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Note Foxe's strenuous (and inaccurate) efforts to deny that Sweetingand Brewster had recanted despite archival records showing that they had. Noticealso how Foxe's argument has it both ways: it was probably a lie that Sweeting and Brewster had recanted, but if they had they had recanted and were burned neverthe-less, it demonstrated how cruel the Catholic prelates were.

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I might here also aske of them how they folow the pitiful and louing admonitiō, (or rather precept) of our Sauiour Christ (whose true and only Church they so stoutly bragge to be) who in the 17. chapt. of S. Luke, sayth: 
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Luke 17:3-4.

Though thy brother sinne against thee seuen times in a day, and seuen times in a day turne to thee, saieng, It repenteth me: thou shalt forgiue him. But what go I about to allure them vnto the folowing of the rule and counsaile of him, vnto whose worde and Gospell they seeme most open and vtter enemies? Wherefore, not purposing to stay any longer thereupon, I will leaue thē vnto the righteous reuengemēt of the Lord, whereunto let vs now heere adioine the story of one Iohn Browne, a good Martir of the Lord burnt at Ashford, about this fourth yeare of King Henry the eight, whose story heereunder foloweth.

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¶ Iohn Browne father to Richard Browne, which Richard was in prison in Canterbury, and should haue bene burned with two more besides himselfe, the next day after the death of Queene Mary, but by the proclaiming of Queene Elizabeth, they escaped.

MarginaliaIoh. Brown burned in Asheforde about the 4. yeare of king Henry 8.THe occasion of the first trouble 

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This section on John Browne first appeared in the 1583 edition.It is an abridged version of an account that had first appeared in 1570 (p. 1480). Thelonger account was reprinted in the 1583 edition (1583, pp. 1292-3), along with thisshorter account. Thus the 1583 edition had longer and shorter versions of this narrative printed almost 500 pages apart. The reason for this confusion is compli-cated. In the 1570 edition, Foxe had first printed a description of the proceedings against John Browne, drawn from Archbishop Warham's register (1570, pp. 1453-1455). Further on in the same edition, Foxe also printed the longer account of thisnarrative (1570, p. 1480). This narrative was derived not from official records, butas Foxe notes, was related to him by Browne's daughter Alice. Both of theseaccounts, the one from the register and the one from Alice Browne, were inserted into Foxe's book as it was being printed, consequently neither account appears in1511, when Browne's trial and execution actually took place. They were reprinted,in the same chronologically inaccurate locations in Foxe's text, in the next two editions (1576, pp. 1239-41 and 1255; 1583, pp. 1276-7 and 1292-3). However, Foxe then added this shorter version of Alice Browne's narrative, without, however, removing the longer version. This probably happened because Foxe decided to move the account of John Browne to its proper chronological place and decided to shorten it in the process. But for some reason, he neglected to remove the long version and also, more understanably, overlooked the account derived from Warham's register. As a result, there are three separate accounts of John Browne scattered across the pages of the 1583 edition (1583, pp. 805, 1276-77 and 1292-3) and all subsequentunabridged editions.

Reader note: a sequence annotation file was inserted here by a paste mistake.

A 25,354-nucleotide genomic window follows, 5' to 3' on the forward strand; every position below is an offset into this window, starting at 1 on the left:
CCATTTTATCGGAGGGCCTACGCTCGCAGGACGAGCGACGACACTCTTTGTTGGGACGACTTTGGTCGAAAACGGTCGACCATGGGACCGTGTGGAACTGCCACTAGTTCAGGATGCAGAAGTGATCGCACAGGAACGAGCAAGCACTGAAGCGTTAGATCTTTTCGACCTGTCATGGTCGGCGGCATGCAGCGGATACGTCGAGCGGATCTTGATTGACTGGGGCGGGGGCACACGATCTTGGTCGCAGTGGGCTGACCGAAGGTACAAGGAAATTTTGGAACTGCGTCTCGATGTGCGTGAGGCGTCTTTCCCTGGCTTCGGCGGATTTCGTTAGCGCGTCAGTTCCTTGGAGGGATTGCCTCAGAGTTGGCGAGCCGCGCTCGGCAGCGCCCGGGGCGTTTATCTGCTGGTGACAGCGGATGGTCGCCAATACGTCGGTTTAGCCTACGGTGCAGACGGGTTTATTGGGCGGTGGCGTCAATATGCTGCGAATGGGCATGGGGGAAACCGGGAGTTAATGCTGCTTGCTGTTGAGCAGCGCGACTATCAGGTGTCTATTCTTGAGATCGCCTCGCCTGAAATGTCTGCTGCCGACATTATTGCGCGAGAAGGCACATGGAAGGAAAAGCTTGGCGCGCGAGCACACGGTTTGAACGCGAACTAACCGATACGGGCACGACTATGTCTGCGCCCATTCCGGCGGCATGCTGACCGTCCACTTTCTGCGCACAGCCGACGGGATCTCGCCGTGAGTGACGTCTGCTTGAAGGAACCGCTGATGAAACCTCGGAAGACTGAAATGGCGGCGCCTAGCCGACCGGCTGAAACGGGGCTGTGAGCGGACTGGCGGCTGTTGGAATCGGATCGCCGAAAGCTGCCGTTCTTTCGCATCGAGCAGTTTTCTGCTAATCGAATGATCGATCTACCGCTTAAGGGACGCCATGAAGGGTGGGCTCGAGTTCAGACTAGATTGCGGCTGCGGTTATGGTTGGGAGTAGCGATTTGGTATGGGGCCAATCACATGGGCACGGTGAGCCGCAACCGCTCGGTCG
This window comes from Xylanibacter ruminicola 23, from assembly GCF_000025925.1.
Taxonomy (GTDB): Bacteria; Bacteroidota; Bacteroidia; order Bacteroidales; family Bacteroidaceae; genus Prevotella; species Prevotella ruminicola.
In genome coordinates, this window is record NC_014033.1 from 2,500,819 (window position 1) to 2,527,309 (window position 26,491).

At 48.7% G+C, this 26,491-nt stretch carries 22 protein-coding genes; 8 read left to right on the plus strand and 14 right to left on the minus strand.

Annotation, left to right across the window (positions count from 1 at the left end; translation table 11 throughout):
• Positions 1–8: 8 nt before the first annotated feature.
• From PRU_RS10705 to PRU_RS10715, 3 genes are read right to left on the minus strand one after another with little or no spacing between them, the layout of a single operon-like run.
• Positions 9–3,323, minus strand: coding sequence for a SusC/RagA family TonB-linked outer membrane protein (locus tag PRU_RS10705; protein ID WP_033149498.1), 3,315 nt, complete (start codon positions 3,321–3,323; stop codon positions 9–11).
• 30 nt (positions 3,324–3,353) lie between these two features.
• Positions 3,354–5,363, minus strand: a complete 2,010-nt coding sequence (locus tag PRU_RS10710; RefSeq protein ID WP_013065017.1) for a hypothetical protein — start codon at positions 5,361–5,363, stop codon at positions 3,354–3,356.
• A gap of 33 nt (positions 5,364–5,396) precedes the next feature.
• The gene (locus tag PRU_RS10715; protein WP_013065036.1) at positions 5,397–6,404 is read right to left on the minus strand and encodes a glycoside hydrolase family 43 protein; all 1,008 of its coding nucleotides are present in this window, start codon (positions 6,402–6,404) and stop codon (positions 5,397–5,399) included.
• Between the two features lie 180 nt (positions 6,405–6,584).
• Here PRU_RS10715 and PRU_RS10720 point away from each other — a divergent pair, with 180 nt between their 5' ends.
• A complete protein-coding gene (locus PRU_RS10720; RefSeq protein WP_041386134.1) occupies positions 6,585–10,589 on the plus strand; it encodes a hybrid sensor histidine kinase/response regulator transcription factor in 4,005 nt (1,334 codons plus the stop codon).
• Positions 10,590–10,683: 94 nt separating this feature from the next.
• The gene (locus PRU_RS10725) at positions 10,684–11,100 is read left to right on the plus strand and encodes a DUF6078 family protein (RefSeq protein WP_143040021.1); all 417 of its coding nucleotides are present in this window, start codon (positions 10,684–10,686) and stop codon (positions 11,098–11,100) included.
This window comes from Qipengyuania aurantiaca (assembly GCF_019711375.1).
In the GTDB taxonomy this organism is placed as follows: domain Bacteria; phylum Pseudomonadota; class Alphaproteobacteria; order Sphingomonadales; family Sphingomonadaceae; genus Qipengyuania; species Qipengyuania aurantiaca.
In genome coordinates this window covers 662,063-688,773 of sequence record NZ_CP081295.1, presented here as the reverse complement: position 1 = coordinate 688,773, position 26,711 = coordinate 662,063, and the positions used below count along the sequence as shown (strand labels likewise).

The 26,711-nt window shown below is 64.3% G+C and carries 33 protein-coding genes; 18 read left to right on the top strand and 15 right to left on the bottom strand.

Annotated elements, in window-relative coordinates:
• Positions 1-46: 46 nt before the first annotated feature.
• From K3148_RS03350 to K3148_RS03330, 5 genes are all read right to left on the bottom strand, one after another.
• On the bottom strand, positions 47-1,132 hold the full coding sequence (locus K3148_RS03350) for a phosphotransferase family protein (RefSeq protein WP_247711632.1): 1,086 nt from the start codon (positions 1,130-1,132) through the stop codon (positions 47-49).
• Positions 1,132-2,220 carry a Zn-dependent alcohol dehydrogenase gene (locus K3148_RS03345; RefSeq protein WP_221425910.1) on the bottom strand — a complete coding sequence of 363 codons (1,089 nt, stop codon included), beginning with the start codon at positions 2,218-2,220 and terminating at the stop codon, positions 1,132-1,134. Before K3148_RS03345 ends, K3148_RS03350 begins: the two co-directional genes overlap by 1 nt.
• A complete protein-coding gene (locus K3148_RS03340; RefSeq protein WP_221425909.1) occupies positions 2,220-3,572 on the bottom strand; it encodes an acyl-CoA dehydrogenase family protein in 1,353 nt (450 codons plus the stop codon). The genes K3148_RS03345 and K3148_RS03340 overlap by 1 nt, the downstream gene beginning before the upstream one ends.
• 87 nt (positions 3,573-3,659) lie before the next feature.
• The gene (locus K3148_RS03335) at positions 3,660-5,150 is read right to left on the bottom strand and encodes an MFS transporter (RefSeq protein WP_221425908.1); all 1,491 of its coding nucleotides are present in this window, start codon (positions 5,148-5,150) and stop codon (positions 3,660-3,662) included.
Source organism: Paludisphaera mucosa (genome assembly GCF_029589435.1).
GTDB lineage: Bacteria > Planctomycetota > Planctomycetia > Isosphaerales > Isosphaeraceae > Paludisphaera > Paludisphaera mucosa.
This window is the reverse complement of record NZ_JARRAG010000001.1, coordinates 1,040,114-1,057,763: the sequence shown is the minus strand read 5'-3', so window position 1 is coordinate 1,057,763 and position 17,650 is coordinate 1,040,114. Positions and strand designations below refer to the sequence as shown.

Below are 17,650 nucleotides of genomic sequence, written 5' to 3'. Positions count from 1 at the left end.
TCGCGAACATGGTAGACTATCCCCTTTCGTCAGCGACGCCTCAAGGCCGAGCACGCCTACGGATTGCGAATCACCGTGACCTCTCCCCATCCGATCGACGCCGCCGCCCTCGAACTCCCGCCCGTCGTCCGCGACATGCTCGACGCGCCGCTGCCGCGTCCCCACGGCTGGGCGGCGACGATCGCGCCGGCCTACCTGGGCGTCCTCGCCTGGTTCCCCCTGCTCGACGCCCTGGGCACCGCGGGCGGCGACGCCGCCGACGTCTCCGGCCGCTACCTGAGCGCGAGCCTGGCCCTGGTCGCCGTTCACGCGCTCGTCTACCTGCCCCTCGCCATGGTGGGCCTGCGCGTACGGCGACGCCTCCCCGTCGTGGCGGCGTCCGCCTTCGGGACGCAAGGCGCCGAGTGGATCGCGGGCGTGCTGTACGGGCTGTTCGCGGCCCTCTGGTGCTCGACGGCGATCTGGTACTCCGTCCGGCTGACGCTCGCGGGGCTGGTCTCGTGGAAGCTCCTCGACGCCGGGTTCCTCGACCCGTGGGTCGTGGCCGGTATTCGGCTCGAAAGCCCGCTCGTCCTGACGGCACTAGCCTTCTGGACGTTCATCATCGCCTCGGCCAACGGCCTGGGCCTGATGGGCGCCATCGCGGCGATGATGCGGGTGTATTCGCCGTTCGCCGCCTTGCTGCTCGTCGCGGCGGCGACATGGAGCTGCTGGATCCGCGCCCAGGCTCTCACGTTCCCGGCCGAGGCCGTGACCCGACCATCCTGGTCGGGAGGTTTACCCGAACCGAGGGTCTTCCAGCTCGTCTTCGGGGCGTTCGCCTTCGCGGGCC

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of this Iohn Browne, was by a priest sitting in Grauesend barge. I. Brown being þe same time in the barge, came & sate hard by hym, wherupon after certain cōmunicatiō, the Priest asked him, doest thou know (said he) who I am, thou sitst too neere me, thou sitst on my clothes. No sir (said he) I know not what you are. I tell thee I am a Priest. What sir, are yee a Person or Vicar, or a Ladies Chaplen. No (quoth he) againe, I am a soule priest, I sing for a soule, saith he. Do ye so sir quoth the other, that is well done. I pray you sir, (quoth he) where find you þe soule when you go to Masse. I can not tel thee, said the Priest. I pray you where do you leaue it sir whē the Masse is done. I can not tell thee sayde the Priest. Neither can you tell where you finde it when you go to Masse, nor where you leaue it when the Masse is done, how can you then haue the soule said he. Go thy waies said þe Priest, thou art an heretike, and I will be euen with thee. So at the landing, the Priest taking wt hym Water More, and William More, two Gentlemen breethren, rode straightwaies to the Archb. Warham, wherup-pon the said Iohn Browne within three daies after, his wife being churched the same day, & he bringing in a messe of pottage to the boord to his guests, was sent for, and hys feete bound vnder his own horse, MarginaliaChilten of wey, a Baily arrant, and one Beare of Wilselborough with 2. of the Byshops seruantes set him vpon the horse, and so carried him away. & so brought vp to Cant. neither his wife, nor he, nor any of his, knowing whether he went, nor whether he should. And there continuing frō Lowsonday